COLOR OF LAW

( From the FBI website )

Title 18, U.S.C., Section 242
Deprivation of Rights Under Color of Law

This statute makes it a crime for any person acting under color of law, statute, ordinance, regulation, or custom to willfully deprive or cause to be deprived from any person those rights, privileges, or immunities secured or protected by the Constitution and laws of the U.S.

This law further prohibits a person acting under color of law, statute, ordinance, regulation or custom to willfully subject or cause to be subjected any person to different punishments, pains, or penalties, than those prescribed for punishment of citizens on account of such person being an alien or by reason of his/her color or race.

Acts under "color of any law" include acts not only done by federal, state, or local officials within the bounds or limits of their lawful authority, but also acts done without and beyond the bounds of their lawful authority; provided that, in order for unlawful acts of any official to be done under "color of any law," the unlawful acts must be done while such official is purporting or pretending to act in the performance of his/her official duties.
This definition includes, in addition to law enforcement officials, individuals such as Mayors, Council persons, Judges, Nursing Home Proprietors, Security Guards, etc., persons who are bound by laws, statutes, ordinances, or customs.

Punishment varies from a fine or imprisonment of up to one year, or both, and if bodily injury results or if such acts include the use, attempted use, or threatened use of a dangerous weapon, explosives, or fire shall be fined or imprisoned up to ten years or both, and if death results, or if such acts include kidnapping or an attempt to kidnap, aggravated sexual abuse or an attempt to commit aggravated sexual abuse, or an attempt to kill, shall be fined under this title, or imprisoned for any term of years or for life, or both, or may be sentenced to death.

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It is a crime for one or more persons acting under color of law willfully to deprive or conspire to deprive another person of any right protected by the Constitution or laws of the United States. "Color of law" simply means that the person doing the act is using power given to him or her by a governmental agency (local, state or federal). Criminal acts under color of law include acts not only done by local, state, or federal officials within the bounds or limits of their lawful authority, but also acts done beyond the bounds of their lawful authority. Off-duty conduct may also be covered under color of law, if the perpetrator asserted their official status in some manner. Color of law may include public officials who are not law enforcement officers, for example, judges and prosecutors, as well as, in some circumstances, non governmental employees who are asserting state authority, such as private security guards. While the federal authority to investigate color of law type violations extends to any official acting under "color of law", the vast majority of the allegations are against the law enforcement community. The average number of all federal civil rights cases initiated by the FBI from 1997 -2000 was 3513. Of those cases initiated, about 73% were allegations of color of law violations. Within the color of law allegations, about 82% were allegations of abuse of force with violence (59% of the total number of civil rights cases initiated).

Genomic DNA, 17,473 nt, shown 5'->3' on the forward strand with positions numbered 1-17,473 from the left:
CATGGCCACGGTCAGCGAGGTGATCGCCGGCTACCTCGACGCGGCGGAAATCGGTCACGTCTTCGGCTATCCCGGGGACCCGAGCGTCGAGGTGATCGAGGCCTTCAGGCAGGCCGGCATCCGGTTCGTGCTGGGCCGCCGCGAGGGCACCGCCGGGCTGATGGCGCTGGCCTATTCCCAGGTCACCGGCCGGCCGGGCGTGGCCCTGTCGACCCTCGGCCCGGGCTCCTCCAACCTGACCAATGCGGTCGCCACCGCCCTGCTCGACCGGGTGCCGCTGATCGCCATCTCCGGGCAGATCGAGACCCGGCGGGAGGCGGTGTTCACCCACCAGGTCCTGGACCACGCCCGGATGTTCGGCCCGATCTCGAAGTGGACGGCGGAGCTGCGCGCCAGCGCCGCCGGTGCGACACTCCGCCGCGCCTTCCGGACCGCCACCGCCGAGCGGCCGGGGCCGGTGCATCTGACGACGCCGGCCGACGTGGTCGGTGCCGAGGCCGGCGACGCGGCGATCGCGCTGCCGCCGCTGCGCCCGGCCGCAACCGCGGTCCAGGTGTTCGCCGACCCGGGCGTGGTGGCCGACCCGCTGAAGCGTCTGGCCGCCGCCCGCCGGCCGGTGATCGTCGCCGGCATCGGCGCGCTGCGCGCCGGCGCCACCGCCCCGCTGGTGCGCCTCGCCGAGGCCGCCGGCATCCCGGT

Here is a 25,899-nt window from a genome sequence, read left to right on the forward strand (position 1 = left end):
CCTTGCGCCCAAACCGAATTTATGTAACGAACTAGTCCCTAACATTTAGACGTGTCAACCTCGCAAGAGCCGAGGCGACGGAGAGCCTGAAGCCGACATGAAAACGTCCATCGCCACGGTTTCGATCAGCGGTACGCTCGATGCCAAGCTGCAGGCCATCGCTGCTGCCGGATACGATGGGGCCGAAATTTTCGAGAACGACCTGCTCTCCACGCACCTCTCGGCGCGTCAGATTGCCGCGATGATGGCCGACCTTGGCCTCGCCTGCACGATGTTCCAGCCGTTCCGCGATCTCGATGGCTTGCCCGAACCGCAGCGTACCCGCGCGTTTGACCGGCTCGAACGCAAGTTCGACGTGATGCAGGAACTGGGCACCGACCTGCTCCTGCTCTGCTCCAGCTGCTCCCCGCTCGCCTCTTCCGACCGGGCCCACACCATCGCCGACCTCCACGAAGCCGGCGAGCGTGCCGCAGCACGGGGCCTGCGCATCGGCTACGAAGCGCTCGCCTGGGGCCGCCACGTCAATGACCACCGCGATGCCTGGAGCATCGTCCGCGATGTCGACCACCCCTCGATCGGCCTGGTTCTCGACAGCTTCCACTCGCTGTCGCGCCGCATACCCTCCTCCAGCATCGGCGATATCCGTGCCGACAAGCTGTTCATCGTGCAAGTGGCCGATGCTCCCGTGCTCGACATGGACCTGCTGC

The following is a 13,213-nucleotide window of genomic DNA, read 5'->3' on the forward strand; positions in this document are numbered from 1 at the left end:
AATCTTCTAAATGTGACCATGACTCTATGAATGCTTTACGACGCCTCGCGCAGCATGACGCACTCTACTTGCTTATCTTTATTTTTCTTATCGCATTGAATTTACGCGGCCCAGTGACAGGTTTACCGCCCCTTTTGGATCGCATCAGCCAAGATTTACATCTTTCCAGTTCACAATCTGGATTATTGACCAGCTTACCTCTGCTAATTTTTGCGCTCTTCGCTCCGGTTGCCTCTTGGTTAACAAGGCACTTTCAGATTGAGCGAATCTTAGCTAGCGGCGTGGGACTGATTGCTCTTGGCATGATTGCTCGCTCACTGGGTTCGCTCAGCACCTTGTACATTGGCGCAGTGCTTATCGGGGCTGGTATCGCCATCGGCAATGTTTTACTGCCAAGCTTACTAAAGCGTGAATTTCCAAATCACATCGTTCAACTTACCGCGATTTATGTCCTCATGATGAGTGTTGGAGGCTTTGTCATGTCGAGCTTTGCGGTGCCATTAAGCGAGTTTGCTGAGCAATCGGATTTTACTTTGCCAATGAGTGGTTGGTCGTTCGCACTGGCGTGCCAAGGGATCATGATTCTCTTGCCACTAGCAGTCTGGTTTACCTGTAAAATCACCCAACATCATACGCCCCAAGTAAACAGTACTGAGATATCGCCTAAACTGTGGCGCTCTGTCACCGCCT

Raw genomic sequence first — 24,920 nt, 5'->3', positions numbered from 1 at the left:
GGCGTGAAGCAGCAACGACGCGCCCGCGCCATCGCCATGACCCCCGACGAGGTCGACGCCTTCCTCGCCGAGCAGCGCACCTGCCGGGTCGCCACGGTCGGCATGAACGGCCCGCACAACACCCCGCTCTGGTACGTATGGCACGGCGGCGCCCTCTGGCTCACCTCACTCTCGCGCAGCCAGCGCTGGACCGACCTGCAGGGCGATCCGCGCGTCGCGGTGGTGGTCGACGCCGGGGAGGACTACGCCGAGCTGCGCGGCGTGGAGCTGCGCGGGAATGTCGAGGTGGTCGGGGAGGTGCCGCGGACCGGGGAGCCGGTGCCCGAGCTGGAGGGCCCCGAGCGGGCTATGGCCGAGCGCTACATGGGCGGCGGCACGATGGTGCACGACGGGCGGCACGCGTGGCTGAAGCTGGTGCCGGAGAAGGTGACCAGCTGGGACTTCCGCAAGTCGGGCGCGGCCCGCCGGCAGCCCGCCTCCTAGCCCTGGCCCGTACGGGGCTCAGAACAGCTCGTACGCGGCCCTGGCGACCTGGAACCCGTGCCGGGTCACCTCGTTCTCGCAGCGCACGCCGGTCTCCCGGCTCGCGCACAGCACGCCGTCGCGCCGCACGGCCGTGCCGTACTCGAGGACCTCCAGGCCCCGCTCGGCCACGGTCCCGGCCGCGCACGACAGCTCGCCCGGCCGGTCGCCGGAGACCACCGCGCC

The Supreme Court has had to interpret the United States Constitution to construct law regulating the actions of those in the law enforcement community. Enforcement of these provisions does not require that any racial, religious, or other discriminatory motive existed.

Investigative Areas

Most of the FBI's color of law investigations would fall into five broad areas:

In making arrests, maintaining order, and defending life, law enforcement officers are allowed to utilize whatever force is "reasonably" necessary. The breath and scope of the use of force is vast. The spectrum begins with the physical presence of the official through the utilization of deadly force. While some types of force used by law enforcement may be violent by their very nature, they may be considered "reasonable," based upon the circumstances. However, violations of federal law occur where it can be shown that the force used was willfully "unreasonable" or "excessive" against individuals.